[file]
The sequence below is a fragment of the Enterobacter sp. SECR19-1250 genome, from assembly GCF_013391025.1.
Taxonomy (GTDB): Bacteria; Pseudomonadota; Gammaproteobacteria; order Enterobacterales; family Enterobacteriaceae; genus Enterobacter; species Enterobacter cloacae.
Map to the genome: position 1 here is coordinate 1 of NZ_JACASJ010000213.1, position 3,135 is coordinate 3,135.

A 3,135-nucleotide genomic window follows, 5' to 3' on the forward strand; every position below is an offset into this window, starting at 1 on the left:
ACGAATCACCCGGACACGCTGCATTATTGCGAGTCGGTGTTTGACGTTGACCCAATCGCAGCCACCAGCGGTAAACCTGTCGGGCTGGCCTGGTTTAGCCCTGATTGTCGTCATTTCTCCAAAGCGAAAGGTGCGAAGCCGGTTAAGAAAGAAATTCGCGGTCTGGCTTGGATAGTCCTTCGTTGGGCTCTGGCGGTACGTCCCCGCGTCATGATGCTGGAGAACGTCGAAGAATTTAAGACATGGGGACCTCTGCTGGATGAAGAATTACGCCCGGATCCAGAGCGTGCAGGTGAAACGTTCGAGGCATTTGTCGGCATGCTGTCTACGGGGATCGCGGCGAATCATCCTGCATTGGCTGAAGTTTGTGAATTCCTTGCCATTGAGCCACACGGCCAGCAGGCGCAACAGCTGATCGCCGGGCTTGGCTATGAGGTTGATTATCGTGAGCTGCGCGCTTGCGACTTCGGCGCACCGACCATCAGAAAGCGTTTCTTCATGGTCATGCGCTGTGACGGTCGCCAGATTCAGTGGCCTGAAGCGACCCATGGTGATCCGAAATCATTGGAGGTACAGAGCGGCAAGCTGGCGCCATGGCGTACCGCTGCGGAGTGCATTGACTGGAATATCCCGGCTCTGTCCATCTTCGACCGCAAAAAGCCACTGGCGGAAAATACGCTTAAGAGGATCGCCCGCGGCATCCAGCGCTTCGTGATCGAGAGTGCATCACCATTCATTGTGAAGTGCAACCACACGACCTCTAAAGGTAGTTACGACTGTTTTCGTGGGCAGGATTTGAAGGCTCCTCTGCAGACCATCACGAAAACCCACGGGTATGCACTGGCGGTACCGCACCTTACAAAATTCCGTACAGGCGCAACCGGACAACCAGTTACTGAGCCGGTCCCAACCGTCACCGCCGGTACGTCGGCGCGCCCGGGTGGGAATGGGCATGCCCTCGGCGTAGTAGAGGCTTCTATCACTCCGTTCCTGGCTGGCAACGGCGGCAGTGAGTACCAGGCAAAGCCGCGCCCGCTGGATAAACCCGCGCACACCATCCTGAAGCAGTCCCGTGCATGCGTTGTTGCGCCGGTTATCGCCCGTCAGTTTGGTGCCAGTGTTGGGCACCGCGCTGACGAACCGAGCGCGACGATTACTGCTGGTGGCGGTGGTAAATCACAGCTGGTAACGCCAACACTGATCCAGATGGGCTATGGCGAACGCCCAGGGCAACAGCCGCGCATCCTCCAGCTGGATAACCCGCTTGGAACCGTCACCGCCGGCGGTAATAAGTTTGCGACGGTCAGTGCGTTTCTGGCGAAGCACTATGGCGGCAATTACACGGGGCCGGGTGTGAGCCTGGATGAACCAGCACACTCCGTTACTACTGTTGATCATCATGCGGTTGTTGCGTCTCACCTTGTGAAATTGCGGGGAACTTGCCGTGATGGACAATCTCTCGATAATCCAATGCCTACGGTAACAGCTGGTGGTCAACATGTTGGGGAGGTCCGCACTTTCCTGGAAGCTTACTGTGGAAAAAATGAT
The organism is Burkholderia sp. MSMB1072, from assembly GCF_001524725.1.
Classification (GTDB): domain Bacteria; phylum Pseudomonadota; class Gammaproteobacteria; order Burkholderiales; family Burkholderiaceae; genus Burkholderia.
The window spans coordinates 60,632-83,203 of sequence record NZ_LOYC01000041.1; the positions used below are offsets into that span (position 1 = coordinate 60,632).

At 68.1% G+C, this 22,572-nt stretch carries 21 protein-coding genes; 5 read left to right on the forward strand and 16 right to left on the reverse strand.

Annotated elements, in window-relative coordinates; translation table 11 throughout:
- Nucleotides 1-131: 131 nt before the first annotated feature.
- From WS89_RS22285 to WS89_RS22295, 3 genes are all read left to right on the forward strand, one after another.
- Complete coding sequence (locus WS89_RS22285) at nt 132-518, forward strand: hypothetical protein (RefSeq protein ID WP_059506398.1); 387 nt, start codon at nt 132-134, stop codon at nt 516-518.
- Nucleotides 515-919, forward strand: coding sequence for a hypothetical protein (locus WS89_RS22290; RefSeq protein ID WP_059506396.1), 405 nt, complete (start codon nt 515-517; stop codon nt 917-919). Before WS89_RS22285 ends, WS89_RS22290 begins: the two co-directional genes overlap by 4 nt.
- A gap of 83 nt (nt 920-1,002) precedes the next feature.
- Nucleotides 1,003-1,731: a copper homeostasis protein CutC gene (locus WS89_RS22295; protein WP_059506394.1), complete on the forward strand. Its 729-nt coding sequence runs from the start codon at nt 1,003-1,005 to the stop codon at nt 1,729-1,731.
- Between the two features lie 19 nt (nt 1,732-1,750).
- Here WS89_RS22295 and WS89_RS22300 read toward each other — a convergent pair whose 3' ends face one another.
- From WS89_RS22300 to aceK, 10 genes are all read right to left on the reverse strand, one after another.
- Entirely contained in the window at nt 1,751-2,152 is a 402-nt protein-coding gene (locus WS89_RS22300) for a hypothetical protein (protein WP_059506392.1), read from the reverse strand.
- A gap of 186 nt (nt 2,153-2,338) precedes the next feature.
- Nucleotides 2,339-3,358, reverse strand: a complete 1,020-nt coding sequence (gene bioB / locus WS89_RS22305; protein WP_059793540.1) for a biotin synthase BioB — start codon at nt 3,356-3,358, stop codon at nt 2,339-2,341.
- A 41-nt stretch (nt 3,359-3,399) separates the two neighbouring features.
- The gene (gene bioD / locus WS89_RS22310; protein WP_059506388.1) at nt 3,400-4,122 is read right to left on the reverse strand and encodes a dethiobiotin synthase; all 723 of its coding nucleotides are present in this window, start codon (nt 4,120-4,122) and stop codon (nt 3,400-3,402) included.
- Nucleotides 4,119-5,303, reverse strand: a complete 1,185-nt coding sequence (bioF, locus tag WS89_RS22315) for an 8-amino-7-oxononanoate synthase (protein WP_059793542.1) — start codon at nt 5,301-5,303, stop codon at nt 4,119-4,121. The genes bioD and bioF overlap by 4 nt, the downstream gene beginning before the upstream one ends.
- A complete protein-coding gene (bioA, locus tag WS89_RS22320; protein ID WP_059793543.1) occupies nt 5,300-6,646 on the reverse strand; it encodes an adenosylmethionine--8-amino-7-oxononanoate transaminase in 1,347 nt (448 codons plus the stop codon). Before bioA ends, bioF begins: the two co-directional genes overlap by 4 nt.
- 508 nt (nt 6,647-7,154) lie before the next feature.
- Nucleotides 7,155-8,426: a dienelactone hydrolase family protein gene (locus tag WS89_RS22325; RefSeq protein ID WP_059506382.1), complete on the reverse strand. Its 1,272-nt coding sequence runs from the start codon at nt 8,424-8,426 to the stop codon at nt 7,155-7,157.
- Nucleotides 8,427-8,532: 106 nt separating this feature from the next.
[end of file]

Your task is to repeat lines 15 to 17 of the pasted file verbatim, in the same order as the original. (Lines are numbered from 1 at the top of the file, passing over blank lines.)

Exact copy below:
- A gap of 83 nt (nt 920-1,002) precedes the next feature.
- Nucleotides 1,003-1,731: a copper homeostasis protein CutC gene (locus WS89_RS22295; protein WP_059506394.1), complete on the forward strand. Its 729-nt coding sequence runs from the start codon at nt 1,003-1,005 to the stop codon at nt 1,729-1,731.
- Between the two features lie 19 nt (nt 1,732-1,750).